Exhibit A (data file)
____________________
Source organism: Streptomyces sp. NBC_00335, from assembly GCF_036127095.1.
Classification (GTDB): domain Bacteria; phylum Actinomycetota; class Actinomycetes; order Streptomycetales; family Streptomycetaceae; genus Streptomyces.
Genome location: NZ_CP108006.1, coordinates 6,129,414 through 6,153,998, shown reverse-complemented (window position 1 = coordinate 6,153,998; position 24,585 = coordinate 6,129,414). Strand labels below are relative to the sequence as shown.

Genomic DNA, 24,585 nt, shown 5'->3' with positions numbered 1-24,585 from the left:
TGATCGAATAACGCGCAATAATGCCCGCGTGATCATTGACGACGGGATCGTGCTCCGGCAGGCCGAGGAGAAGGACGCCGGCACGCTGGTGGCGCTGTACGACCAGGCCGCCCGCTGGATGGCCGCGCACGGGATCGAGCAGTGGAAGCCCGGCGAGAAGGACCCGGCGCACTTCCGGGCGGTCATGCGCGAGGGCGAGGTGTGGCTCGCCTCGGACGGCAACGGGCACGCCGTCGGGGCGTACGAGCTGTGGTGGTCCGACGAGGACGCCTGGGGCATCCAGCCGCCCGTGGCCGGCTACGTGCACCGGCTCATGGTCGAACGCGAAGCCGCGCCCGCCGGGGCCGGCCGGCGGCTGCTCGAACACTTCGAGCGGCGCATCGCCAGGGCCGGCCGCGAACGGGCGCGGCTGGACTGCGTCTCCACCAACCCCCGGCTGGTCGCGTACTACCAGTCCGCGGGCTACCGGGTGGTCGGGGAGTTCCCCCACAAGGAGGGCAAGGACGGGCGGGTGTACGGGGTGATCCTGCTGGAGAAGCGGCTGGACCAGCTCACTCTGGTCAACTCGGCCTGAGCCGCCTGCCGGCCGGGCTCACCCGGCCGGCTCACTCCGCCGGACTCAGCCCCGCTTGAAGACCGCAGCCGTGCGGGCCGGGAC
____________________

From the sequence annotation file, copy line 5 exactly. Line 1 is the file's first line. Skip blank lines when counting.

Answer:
TGATCGAATAACGCGCAATAATGCCCGCGTGATCATTGACGACGGGATCGTGCTCCGGCAGGCCGAGGAGAAGGACGCCGGCACGCTGGTGGCGCTGTACGACCAGGCCGCCCGCTGGATGGCCGCGCACGGGATCGAGCAGTGGAAGCCCGGCGAGAAGGACCCGGCGCACTTCCGGGCGGTCATGCGCGAGGGCGAGGTGTGGCTCGCCTCGGACGGCAACGGGCACGCCGTCGGGGCGTACGAGCTGTGGTGGTCCGACGAGGACGCCTGGGGCATCCAGCCGCCCGTGGCCGGCTACGTGCACCGGCTCATGGTCGAACGCGAAGCCGCGCCCGCCGGGGCCGGCCGGCGGCTGCTCGAACACTTCGAGCGGCGCATCGCCAGGGCCGGCCGCGAACGGGCGCGGCTGGACTGCGTCTCCACCAACCCCCGGCTGGTCGCGTACTACCAGTCCGCGGGCTACCGGGTGGTCGGGGAGTTCCCCCACAAGGAGGGCAAGGACGGGCGGGTGTACGGGGTGATCCTGCTGGAGAAGCGGCTGGACCAGCTCACTCTGGTCAACTCGGCCTGAGCCGCCTGCCGGCCGGGCTCACCCGGCCGGCTCACTCCGCCGGACTCAGCCCCGCTTGAAGACCGCAGCCGTGCGGGCCGGGAC